It was in the business section of today's NYTimes, or someplace, so it must be true.
Come July you can kiss Windows-XP goodbye.
Well, not totally, of course. They'll still support it (for somebody) until about 2014. But they'll stop selling new copies of it then.
That means that sometime in the next 6 years or so you'll probably have to upgrade your PC to accomodate the Vista operating system. From what I understand these are the minimum hardware requirements for Vista:
A water-cooled quad-core CPU which operates at Warp Factor 7.
A Googolbyte of RAM.
10-Blu-Ray DVD burner/players (to hold all the installation disks at once).
A 42" HDTV monitor with a native resolution of 4800 x 2400.
At least 100,000,000,000,000,000,000,000 Terabytes of hard-disk storage.
Another $3,000 worth of expensive accessories/toys.
The OS should set you back around a hundred thousand bucks.
Was there really a time when I had a pc on my desk which cost the company six grand, that had 512Kbytes of RAM and a 20Mbyte hard drive? Did it really whiz at the blazing speed of 6Mhz (which I violated the warranty of by juicing that baby up to a whopping 8Mhz)? Was the monitor really in living Green and White?
And did it run something called "DOS 3.1?" And did it have files called "config dot sys" and "autoexec dot bat", which told the computer everything it needed to know in order to run? And did I actually know what those files contained and what each line in them did?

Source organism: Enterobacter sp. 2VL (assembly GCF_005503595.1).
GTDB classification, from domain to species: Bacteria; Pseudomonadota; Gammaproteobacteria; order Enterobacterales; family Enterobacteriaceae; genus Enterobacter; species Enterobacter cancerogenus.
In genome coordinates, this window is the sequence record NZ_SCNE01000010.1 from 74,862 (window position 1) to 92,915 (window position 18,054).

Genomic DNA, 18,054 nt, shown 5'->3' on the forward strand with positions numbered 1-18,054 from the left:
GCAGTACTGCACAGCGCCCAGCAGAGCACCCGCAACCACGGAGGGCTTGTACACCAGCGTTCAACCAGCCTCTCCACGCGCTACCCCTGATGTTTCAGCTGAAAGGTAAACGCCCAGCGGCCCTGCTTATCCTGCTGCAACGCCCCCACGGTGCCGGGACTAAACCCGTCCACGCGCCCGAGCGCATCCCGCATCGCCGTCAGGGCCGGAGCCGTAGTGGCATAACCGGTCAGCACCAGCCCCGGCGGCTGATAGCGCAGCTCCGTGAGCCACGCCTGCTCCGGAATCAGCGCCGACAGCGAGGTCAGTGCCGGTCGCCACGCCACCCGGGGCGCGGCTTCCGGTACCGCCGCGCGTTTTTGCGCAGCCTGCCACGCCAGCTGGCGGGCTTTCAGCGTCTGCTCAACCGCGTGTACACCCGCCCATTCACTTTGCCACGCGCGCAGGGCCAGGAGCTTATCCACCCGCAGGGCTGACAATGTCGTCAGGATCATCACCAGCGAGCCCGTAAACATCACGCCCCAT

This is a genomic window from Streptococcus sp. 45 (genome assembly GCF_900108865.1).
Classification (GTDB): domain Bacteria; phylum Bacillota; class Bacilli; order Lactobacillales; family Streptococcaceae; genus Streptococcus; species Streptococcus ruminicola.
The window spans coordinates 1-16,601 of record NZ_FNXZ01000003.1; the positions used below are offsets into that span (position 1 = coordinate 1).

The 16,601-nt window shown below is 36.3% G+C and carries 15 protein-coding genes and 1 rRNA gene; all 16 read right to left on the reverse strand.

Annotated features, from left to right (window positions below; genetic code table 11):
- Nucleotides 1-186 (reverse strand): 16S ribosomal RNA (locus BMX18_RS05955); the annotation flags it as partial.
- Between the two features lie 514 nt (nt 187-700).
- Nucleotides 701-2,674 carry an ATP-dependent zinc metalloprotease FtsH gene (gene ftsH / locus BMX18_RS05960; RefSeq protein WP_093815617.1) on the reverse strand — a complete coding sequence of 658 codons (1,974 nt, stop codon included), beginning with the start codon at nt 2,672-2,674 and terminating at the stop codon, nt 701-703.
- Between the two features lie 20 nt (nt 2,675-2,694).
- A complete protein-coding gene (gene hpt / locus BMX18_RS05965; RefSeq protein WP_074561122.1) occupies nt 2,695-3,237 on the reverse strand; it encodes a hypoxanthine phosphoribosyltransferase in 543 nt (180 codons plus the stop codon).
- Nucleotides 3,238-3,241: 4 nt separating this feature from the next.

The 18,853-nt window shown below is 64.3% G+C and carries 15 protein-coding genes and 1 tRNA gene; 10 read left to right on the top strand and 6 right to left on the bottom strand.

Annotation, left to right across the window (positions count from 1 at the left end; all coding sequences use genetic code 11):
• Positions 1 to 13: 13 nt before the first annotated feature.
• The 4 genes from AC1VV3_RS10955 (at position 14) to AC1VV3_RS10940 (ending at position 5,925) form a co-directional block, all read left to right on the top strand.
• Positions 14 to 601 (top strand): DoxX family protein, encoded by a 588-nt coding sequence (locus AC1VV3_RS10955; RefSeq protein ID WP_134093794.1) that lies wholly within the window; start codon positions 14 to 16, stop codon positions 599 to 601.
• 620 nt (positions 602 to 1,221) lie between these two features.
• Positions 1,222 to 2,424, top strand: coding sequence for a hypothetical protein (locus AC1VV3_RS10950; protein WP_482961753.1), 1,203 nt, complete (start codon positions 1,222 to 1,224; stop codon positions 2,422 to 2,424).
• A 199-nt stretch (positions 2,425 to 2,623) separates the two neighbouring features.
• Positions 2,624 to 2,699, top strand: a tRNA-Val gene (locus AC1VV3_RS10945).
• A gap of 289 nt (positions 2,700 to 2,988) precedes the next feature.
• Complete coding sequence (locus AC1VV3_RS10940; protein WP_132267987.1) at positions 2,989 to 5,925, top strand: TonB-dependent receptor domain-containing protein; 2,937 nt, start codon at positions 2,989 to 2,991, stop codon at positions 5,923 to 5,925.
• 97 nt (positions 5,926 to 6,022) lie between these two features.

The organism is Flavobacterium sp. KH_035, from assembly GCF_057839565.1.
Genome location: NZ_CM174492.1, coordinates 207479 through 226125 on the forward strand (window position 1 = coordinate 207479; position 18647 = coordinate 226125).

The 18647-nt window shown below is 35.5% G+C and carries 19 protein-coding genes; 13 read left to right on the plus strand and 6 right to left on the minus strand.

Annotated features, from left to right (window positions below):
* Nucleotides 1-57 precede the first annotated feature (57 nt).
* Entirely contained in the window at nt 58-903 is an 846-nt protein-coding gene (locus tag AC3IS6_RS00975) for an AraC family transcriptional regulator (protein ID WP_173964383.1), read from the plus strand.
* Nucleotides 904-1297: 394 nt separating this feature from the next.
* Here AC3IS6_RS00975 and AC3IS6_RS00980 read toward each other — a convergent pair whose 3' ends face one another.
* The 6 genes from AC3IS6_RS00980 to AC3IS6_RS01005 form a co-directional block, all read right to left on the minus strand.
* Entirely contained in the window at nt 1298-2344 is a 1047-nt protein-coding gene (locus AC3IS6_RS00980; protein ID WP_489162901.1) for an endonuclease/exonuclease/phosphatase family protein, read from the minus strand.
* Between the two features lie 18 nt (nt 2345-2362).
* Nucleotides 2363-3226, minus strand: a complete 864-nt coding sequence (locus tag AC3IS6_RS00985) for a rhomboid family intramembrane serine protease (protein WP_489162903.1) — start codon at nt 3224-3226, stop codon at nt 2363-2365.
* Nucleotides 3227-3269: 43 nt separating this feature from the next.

Yes, Virginia, there was such a time. 24 years ago.
Oh, and I had a word processing program called "WordPerfect" which was wonderful. And a spreadsheet program called "Lotus 1-2-3" which also ruled. And I created my own database program using something called "dBase III" which, eventually, became the application in which a giant Wall Street brokerage house actually did the recordkeeping for a +$30 million dollar a year business. And I wrote it.
But that's before we all got lazy and stupid. It's also before Microsoft deliberately engineered software so complicated that only a Microsoft Engineer (or a MicroSoft trained engineer) could possibly understand it. For a series of escalating fees, of course.
Over the years personal computing got lost by the wayside as once again the end-users became nothing more than corporate tools of the all-powerful IT department.
Goodbye personal computing! Hello, Dronehood!